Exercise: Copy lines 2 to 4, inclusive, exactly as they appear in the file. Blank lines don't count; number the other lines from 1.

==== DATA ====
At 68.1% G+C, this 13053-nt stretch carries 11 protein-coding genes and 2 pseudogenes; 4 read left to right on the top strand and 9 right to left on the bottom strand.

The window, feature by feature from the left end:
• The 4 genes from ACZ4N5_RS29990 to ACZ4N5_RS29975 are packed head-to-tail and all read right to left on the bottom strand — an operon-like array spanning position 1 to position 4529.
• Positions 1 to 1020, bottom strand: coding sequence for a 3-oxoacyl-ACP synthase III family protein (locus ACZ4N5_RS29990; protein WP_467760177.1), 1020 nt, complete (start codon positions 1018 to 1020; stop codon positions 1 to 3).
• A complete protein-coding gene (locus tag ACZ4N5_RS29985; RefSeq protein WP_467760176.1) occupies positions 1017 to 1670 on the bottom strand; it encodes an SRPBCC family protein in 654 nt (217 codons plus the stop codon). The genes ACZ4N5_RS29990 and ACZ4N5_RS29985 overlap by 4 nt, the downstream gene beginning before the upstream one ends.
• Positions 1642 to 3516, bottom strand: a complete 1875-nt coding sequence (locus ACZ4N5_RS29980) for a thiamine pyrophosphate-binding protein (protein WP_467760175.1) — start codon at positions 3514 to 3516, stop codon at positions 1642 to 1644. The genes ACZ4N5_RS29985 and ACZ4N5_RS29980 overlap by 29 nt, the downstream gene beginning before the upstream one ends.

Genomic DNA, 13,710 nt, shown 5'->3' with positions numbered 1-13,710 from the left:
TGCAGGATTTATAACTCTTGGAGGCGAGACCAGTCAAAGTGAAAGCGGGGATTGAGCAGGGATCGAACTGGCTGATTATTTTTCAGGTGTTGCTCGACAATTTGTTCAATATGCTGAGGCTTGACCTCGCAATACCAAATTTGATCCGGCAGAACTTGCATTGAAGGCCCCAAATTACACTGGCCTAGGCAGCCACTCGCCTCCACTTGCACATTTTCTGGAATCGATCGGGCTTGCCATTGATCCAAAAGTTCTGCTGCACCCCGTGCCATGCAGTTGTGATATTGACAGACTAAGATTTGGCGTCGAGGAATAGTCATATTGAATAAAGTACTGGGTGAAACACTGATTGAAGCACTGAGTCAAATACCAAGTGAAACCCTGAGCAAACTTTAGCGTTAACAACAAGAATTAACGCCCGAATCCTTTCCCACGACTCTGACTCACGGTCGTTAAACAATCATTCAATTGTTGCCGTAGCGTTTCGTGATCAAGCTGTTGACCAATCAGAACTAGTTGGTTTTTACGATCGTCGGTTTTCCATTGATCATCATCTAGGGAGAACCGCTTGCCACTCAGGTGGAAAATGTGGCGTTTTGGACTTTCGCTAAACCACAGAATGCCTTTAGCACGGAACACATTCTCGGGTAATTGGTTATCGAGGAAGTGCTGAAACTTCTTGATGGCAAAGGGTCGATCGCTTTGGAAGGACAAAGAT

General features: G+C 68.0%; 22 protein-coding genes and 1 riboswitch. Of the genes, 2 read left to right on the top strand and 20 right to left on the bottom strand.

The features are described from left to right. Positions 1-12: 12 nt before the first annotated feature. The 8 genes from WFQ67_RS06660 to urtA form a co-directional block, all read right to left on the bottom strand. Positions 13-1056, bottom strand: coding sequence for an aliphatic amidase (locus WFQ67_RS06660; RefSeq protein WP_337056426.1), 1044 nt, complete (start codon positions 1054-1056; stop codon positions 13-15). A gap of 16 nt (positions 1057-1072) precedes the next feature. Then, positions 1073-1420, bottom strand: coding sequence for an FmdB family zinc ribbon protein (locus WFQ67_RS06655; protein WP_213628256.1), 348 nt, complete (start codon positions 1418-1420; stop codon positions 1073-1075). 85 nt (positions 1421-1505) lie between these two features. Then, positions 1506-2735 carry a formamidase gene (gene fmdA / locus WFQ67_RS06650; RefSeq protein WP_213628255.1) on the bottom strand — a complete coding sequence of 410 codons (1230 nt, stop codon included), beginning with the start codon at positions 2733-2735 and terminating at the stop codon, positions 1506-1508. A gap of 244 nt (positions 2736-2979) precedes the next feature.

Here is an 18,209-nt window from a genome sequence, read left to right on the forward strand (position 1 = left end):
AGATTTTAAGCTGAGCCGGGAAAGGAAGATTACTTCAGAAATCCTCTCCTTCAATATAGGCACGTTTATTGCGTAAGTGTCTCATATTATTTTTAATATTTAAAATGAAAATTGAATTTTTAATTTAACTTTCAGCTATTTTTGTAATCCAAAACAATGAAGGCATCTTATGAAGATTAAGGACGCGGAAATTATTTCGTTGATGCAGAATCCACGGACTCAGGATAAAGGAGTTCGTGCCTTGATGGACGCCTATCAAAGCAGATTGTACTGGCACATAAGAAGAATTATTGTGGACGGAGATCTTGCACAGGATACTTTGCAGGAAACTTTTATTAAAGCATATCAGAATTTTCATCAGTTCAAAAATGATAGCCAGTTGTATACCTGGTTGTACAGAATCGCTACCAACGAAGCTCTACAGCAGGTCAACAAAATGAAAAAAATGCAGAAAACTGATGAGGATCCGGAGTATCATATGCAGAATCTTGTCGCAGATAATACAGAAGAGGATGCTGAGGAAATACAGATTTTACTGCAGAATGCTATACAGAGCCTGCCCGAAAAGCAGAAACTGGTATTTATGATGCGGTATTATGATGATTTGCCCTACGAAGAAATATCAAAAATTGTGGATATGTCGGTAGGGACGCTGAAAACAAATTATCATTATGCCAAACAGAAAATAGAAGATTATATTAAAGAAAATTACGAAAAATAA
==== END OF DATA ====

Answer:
The window, feature by feature from the left end:
• The 4 genes from ACZ4N5_RS29990 to ACZ4N5_RS29975 are packed head-to-tail and all read right to left on the bottom strand — an operon-like array spanning position 1 to position 4529.
• Positions 1 to 1020, bottom strand: coding sequence for a 3-oxoacyl-ACP synthase III family protein (locus ACZ4N5_RS29990; protein WP_467760177.1), 1020 nt, complete (start codon positions 1018 to 1020; stop codon positions 1 to 3).